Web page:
Humanitarian coordination is 20 years old
19 December 2011, New York, USA – In a message addressed today to the humanitarian community worldwide, Valerie Amos, Under-Secretary-General for Humanitarian Affairs and Emergency Relief Coordinator, wrote: “Twenty years ago on 19 December the United Nations General Assembly resolution 46/182 created a system to ensure the humanitarian community work together more effectively to save lives during emergencies. It laid the foundation for stronger leadership, inclusive partnerships, common strategic planning and fast and predictable funding”.
The idea to establish a mechanism to ensure effective coordination of humanitarian relief was born from the experience of the humanitarian crisis in Iraq in 1991, which generated lessons that were later captured in General Assembly resolution 46/182. The spirit of the resolution is to ensure that people affected by conflict or natural disasters receive coordinated and swiftly mobilized humanitarian assistance and protection regardless of nationality, location, social group or religious belief. This resolution is still today the common basis to support and achieve humanitarian assistance goals by both the UN and the NGO community. It also established the Emergency Relief Coordinator (ERC) and three mechanisms: the Inter-Agency Standing Committee (IASC), the Central Emergency Response Fund (CERF) and the Consolidated Appeals Process (CAP). It also created the UN Department of Humanitarian Affairs (DHA), the predecessor of OCHA, the Office for the Coordination of Humanitarian Affairs. The IASC is the main mechanism for inter-agency coordination of humanitarian assistance involving the key UN and non-UN humanitarian partners.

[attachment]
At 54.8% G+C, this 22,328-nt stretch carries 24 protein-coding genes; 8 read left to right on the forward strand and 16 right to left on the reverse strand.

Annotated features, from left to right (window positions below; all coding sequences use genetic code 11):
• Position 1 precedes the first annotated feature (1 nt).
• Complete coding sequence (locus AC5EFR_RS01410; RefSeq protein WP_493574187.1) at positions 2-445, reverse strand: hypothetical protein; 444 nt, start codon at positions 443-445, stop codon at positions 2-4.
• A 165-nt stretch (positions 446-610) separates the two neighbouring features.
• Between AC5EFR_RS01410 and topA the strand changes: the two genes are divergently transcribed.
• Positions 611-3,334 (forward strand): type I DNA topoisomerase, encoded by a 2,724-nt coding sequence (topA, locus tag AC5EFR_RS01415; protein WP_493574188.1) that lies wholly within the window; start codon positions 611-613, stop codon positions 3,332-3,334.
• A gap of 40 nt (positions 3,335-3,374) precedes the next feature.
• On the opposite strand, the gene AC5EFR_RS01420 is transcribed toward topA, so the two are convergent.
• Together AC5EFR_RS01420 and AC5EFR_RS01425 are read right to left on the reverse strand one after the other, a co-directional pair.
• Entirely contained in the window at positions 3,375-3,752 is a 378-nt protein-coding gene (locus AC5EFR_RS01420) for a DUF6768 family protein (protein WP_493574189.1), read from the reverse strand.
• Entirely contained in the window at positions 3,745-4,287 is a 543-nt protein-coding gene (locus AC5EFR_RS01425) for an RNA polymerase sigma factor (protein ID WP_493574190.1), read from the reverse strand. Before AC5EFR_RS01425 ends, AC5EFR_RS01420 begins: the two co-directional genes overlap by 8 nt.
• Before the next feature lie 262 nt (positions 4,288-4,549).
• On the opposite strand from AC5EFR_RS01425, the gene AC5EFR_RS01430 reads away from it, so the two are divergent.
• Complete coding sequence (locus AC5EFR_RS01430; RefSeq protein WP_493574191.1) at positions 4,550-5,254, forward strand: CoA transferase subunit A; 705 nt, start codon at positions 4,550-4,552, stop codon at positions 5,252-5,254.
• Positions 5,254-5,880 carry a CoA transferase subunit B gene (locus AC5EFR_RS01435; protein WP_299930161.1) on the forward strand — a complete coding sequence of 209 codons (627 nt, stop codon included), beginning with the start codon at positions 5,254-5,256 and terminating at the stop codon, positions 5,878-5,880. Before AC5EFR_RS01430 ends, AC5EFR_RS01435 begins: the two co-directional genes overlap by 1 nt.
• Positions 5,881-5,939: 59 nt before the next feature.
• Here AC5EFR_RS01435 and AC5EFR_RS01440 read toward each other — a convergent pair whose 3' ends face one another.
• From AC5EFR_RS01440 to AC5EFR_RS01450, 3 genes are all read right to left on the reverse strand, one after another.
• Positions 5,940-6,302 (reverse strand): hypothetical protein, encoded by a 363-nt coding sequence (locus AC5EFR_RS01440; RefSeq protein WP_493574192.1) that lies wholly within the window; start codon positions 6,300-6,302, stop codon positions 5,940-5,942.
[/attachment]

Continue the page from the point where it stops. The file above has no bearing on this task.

Since 2003, both OCHA and the members of the Inter-Agency Standing Committee are supported by the Humanitarian Rapid Mapping service of UNOSAT, which provides timely geospatial information and satellite derived analysis to all humanitarian agencies to facilitate decision making, in-field coordination, reporting and monitoring. Since its inception, this service has elaborated over 1500 distinct geographic products for an array of over 250 humanitarian emergencies. Since 2007, thanks to dedicated donor support and efficient operational procedures, UNOSAT is able to respond to all activation requests coming from OCHA and the IASC members, 24 hours a day, all year round. In a number of cases each year UNOSAT can count on the support of the International Charter Space and Major Disasters, a mechanism established by several space agencies including the European Space Agency, that provides free satellite data in case of major natural disasters. The data is turned into actionable information by UNOSAT analysts, compiled into maps and GIS-ready layers and disseminated to operators in the field and decision making centres at headquarters in Geneva and New York.
OCHA and UNOSAT have developed strong collaboration ties over the years. For example, UNOSAT manages the geospatial coordination mechanism of GDACS, the Global Disasters Alert and Coordination System for OCHA; it also support various humanitarian clusters, and OCHA action in humanitarian information management. Several current research initiatives being done at UNOSAT operational centre hosted at CERN will bring additional benefits to OCHA and the humanitarian community over the next few years, including a more targeted and scientific based involvement of citizens’ social networks through the evolution of crowd sourcing applications.
Images: top: USG Valerie Amos; bottom: example of UNOSAT rapid mapping product elaborated from Space Charter satellite data.
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